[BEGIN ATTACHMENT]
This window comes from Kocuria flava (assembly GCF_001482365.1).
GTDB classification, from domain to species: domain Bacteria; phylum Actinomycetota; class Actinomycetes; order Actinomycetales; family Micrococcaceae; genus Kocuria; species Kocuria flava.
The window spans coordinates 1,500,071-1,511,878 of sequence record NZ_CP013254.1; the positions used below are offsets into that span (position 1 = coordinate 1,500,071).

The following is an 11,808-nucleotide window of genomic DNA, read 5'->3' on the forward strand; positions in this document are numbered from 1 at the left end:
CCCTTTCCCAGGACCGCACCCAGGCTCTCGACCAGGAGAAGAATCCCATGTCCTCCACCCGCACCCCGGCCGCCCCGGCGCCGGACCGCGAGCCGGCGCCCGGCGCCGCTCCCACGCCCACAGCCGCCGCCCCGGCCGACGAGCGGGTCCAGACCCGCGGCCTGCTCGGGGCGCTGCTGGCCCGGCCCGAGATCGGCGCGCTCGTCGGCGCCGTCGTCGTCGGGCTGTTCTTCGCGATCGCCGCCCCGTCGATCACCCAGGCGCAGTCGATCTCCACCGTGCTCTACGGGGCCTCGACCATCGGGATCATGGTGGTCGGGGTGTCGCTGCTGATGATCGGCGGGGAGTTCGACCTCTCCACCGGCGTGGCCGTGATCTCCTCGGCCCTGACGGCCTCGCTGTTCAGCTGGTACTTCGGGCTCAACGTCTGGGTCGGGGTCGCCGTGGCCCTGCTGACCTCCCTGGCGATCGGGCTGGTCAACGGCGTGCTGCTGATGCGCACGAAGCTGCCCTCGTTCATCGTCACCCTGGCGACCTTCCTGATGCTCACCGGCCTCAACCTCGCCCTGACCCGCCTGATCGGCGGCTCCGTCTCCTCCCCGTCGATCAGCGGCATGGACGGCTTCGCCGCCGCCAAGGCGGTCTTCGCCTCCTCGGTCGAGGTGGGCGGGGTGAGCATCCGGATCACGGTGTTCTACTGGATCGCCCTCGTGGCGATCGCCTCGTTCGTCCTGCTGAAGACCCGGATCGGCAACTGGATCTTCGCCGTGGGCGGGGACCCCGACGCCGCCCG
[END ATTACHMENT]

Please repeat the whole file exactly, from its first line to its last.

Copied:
This window comes from Kocuria flava (assembly GCF_001482365.1).
GTDB classification, from domain to species: domain Bacteria; phylum Actinomycetota; class Actinomycetes; order Actinomycetales; family Micrococcaceae; genus Kocuria; species Kocuria flava.
The window spans coordinates 1,500,071-1,511,878 of sequence record NZ_CP013254.1; the positions used below are offsets into that span (position 1 = coordinate 1,500,071).

The following is an 11,808-nucleotide window of genomic DNA, read 5'->3' on the forward strand; positions in this document are numbered from 1 at the left end:
CCCTTTCCCAGGACCGCACCCAGGCTCTCGACCAGGAGAAGAATCCCATGTCCTCCACCCGCACCCCGGCCGCCCCGGCGCCGGACCGCGAGCCGGCGCCCGGCGCCGCTCCCACGCCCACAGCCGCCGCCCCGGCCGACGAGCGGGTCCAGACCCGCGGCCTGCTCGGGGCGCTGCTGGCCCGGCCCGAGATCGGCGCGCTCGTCGGCGCCGTCGTCGTCGGGCTGTTCTTCGCGATCGCCGCCCCGTCGATCACCCAGGCGCAGTCGATCTCCACCGTGCTCTACGGGGCCTCGACCATCGGGATCATGGTGGTCGGGGTGTCGCTGCTGATGATCGGCGGGGAGTTCGACCTCTCCACCGGCGTGGCCGTGATCTCCTCGGCCCTGACGGCCTCGCTGTTCAGCTGGTACTTCGGGCTCAACGTCTGGGTCGGGGTCGCCGTGGCCCTGCTGACCTCCCTGGCGATCGGGCTGGTCAACGGCGTGCTGCTGATGCGCACGAAGCTGCCCTCGTTCATCGTCACCCTGGCGACCTTCCTGATGCTCACCGGCCTCAACCTCGCCCTGACCCGCCTGATCGGCGGCTCCGTCTCCTCCCCGTCGATCAGCGGCATGGACGGCTTCGCCGCCGCCAAGGCGGTCTTCGCCTCCTCGGTCGAGGTGGGCGGGGTGAGCATCCGGATCACGGTGTTCTACTGGATCGCCCTCGTGGCGATCGCCTCGTTCGTCCTGCTGAAGACCCGGATCGGCAACTGGATCTTCGCCGTGGGCGGGGACCCCGACGCCGCCCG